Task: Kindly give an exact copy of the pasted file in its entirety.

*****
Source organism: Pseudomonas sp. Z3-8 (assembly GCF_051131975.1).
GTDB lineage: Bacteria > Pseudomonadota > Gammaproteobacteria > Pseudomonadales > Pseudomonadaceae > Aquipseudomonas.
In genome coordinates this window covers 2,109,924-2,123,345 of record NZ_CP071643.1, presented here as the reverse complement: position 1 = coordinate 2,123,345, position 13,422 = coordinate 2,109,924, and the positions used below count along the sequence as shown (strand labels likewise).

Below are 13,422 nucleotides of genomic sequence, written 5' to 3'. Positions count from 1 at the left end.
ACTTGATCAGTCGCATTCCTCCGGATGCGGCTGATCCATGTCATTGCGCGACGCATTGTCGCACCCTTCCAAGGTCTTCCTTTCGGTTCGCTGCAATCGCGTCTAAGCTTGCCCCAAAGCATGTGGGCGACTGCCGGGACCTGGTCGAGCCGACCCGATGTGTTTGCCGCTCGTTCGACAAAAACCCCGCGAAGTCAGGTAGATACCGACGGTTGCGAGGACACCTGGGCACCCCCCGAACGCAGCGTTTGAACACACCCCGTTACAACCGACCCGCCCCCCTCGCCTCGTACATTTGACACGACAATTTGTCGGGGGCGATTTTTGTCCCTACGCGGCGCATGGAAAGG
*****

Source organism: Pseudomonas sp. Z3-8 (assembly GCF_051131975.1).
GTDB lineage: Bacteria > Pseudomonadota > Gammaproteobacteria > Pseudomonadales > Pseudomonadaceae > Aquipseudomonas.
In genome coordinates this window covers 2,109,924-2,123,345 of record NZ_CP071643.1, presented here as the reverse complement: position 1 = coordinate 2,123,345, position 13,422 = coordinate 2,109,924, and the positions used below count along the sequence as shown (strand labels likewise).

Below are 13,422 nucleotides of genomic sequence, written 5' to 3'. Positions count from 1 at the left end.
ACTTGATCAGTCGCATTCCTCCGGATGCGGCTGATCCATGTCATTGCGCGACGCATTGTCGCACCCTTCCAAGGTCTTCCTTTCGGTTCGCTGCAATCGCGTCTAAGCTTGCCCCAAAGCATGTGGGCGACTGCCGGGACCTGGTCGAGCCGACCCGATGTGTTTGCCGCTCGTTCGACAAAAACCCCGCGAAGTCAGGTAGATACCGACGGTTGCGAGGACACCTGGGCACCCCCCGAACGCAGCGTTTGAACACACCCCGTTACAACCGACCCGCCCCCCTCGCCTCGTACATTTGACACGACAATTTGTCGGGGGCGATTTTTGTCCCTACGCGGCGCATGGAAAGG